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I'm programming script for the operations on 2 clusters.

My aim is to focus only one cluster, it means every script source code is only on one of the cluster.

For example in Cluster A I have all scripts installed, now I want to ssh to Cluster B to run these scripts without having to install them again on Cluster B.

I knew with bash script like ssh root@ClusterB 'bash -s' < local_ClusterA_script.sh then Cluster B run local_ClusterA_script.sh from ClusterA.

Now there is a further challenge that I have to use ssh to submit a batch job on Cluster B from Cluster A, this batch job needs a script from Cluster A.

# run.sh :

#!/bin/bash

INPUT_ARGS="$@"
qsub -v argv="$INPUT_ARGS" -l arch=x86_64 -l walltime=10:00:00 -l vmem=8GB -l nodes=1:ppn=6 $CLUSTERA_BIN/run.script

# run.script
runprogram()
{
  #Input
  INPUT_ARGS=`echo $argv`
  $CLUSTERA_BIN/runprogram.py "$INPUT_ARGS" ;
}

So my problem is where does Cluster B find $CLUSTERA_BIN/runprogram.py ? How to make the code in run.script run successfully on Cluster B ?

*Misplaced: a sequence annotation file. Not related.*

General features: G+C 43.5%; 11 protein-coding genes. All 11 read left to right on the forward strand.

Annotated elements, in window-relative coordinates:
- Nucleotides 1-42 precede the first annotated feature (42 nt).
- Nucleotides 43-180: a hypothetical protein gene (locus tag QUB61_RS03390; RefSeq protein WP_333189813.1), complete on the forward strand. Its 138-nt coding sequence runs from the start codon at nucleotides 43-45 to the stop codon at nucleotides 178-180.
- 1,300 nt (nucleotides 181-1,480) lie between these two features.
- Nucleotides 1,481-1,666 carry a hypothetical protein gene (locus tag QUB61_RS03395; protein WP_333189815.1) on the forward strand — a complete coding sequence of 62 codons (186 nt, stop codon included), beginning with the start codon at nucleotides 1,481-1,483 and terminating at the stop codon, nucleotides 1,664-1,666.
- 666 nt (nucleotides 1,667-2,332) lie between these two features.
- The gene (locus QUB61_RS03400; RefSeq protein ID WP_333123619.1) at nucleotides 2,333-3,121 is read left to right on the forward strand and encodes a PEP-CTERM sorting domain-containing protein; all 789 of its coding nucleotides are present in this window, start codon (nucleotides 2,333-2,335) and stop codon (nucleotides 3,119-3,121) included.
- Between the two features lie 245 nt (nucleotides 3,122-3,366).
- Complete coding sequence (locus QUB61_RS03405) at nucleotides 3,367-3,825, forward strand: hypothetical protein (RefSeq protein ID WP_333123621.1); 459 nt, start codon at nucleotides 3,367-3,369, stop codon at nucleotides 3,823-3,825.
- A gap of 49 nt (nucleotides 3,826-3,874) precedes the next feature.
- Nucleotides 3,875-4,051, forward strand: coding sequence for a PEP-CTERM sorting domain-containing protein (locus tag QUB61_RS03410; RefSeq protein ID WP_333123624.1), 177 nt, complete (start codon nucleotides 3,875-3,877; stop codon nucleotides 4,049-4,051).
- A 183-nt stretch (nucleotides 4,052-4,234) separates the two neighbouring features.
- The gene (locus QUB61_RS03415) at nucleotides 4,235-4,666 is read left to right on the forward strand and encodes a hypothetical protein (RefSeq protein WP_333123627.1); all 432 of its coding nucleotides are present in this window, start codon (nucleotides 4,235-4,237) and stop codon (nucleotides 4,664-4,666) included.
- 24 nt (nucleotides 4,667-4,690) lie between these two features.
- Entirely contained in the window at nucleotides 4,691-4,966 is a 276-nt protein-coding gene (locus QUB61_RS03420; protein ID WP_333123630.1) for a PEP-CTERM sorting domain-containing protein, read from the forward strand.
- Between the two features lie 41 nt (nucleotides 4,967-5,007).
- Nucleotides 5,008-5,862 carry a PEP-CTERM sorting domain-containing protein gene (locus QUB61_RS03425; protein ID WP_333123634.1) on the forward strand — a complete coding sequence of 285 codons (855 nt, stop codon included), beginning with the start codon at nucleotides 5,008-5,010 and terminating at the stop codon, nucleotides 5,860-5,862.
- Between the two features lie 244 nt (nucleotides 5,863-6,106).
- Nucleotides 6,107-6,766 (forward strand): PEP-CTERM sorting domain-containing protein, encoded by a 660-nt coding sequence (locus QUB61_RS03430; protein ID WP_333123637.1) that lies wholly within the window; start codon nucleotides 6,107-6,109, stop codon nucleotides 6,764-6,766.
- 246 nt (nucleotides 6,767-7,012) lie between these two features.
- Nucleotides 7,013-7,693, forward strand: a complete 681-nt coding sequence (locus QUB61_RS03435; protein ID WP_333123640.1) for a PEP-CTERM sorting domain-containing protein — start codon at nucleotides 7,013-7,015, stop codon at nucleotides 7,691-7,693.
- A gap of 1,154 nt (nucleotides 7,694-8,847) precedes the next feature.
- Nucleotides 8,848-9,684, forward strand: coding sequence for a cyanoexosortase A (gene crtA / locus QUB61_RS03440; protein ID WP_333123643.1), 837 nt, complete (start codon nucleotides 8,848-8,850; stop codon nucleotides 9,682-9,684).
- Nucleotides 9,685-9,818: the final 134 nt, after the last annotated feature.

One command I thought it would be ssh root@ClusterB 'bash -s' < run.sh $MYARGS , but obviously it won't work like this.

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1 Answer 1

Cluster B has to access those files it needs. So you have some options:

  1. Change your mind and copy (means scp, rsync, ...) files to Cluster B. You may also consider using a version control system (like svn, git, ...) to sync files between multiple hosts.
  2. When Cluster B needs a file, get it from Cluster A on the fly (for example with password-less scp).
  3. Put your files under one dir of Cluster A and share (means NFS, SMB, ...) the dir to Cluster B.
  4. ... ...
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My experience is that placing scripts on a filesystem that can be reached through the network is how people commonly do this. –  dbeer Mar 28 '13 at 16:23

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